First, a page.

Later, as the enslaved rush to build a new bridge to replace the one the trio destroyed during their escape, Inan wanders through the temple and the past. In a rage, he sinks into his dreamscape. Although he feels peace there, he reminds himself that “It’s only the heart of my curse.” He unintentionally summons Zélie and they snipe at each other as per usual… until she discovers she can manipulate his world. Back in the temple, Inan’s emotions and magic get the better of him and he kills Kaea. At least one good thing results from all this: He now knows where the scroll is.
On their ship, Amari, Zélie, and Tzain muster their new divîner troops as they prepare for battle in the flooded arena. Not only have the ticket sellers jacked up the prices, but there are three times as many boats as before. With a general’s mindset, Tzain takes control. Zélie raises the spirits of the dead and sets them on the other ships. Amari tries to get her sword fighting on when the enemy boards her ship, but fear overpowers her.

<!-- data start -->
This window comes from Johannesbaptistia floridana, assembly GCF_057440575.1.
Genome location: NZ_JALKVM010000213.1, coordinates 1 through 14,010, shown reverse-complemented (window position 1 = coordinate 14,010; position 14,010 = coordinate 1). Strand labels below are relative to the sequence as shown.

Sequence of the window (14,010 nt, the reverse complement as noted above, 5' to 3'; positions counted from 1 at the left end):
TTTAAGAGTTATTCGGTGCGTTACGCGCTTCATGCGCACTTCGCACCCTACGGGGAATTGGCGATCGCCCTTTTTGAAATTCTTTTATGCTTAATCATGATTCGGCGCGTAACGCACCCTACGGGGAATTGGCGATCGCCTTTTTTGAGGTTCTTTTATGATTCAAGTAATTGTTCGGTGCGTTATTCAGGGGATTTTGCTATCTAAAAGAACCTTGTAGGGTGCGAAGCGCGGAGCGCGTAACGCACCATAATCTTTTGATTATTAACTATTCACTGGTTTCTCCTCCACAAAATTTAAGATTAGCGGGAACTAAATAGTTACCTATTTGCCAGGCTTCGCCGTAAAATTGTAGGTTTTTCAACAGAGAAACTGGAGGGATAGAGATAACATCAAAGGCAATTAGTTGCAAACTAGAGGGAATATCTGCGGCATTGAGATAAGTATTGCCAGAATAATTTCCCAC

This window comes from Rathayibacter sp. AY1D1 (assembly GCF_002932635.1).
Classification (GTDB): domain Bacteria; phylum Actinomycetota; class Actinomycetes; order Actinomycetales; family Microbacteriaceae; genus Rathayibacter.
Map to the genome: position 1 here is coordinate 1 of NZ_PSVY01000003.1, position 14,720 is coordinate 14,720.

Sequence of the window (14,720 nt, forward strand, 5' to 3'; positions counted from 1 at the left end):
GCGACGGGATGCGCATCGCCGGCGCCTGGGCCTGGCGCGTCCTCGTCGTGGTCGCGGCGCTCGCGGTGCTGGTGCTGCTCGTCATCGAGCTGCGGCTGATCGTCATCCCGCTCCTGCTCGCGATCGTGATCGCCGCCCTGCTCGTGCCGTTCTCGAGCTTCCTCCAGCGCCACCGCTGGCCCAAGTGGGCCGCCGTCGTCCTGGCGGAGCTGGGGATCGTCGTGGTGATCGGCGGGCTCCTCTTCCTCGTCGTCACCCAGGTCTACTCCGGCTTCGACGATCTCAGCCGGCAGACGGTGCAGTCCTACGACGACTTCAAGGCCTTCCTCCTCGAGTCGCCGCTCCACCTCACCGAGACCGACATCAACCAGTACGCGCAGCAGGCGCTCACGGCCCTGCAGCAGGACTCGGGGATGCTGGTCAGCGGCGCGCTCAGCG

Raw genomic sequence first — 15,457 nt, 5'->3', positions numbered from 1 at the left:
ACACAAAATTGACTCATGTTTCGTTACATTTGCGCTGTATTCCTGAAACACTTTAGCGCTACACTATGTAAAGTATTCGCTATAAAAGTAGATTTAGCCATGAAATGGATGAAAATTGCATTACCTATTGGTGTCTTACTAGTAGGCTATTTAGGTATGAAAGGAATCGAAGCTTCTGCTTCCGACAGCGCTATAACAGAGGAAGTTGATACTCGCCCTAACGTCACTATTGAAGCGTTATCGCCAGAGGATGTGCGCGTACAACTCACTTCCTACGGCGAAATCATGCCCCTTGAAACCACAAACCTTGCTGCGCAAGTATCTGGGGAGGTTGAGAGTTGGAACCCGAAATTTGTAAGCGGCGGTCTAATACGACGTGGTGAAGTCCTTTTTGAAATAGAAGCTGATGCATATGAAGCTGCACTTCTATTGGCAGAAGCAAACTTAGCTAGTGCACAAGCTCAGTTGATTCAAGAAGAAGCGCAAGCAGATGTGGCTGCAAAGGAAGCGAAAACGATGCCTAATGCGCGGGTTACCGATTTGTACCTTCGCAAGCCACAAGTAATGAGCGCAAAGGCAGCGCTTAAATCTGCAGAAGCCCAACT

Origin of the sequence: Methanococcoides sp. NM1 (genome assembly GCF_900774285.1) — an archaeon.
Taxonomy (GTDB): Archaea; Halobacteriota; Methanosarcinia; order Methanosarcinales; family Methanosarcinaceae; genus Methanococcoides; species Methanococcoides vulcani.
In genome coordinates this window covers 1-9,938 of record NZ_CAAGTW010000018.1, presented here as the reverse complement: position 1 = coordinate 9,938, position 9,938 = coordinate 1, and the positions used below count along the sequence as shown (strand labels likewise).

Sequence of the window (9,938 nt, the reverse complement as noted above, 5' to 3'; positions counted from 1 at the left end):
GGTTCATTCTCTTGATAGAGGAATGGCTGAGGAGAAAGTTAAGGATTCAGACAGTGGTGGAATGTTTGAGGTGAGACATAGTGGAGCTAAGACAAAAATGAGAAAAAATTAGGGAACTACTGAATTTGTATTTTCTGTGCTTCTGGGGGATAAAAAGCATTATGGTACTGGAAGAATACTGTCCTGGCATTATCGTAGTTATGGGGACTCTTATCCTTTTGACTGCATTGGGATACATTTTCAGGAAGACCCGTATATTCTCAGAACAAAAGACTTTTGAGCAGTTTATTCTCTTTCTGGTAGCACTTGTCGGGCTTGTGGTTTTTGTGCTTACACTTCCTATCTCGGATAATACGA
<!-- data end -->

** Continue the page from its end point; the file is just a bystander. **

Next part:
Not that it matters, anyway, when their ship is blown to smithereens.
On a structural note, I’d say it was awfully coincidental that our protagonists find the scroll just in time for their last chance ever to undo Saran’s handiwork. Lekan makes it clear that the gods have been moving pieces around the board for a while to make this happen now, but still. If you’re a god who’s creating a plan that will remake the world, why not give yourself a few months to work with rather than wait until the last possible minute?
Inan’s intense self-loathing and creepy obsession with Zélie was almost overwhelming the first time I read the book, but I have to admit that the second time through it’s repetitive and annoying (and it’s only gonna get worse). But it’s also understandable, given that he was raised to believe in “duty before self” and that the maji are the worst thing ever to inhabit the earth. It’s no wonder he’s as screwed up as he is. Not only are his feelings for Amari getting in the way of his father’s commandments, but he’s now become the embodiment of the very thing he hates the most, the thing he believes is responsible for the worst period in Orïshan history, and the thing that will push him further from the man whose affection he’s so desperate for: his father.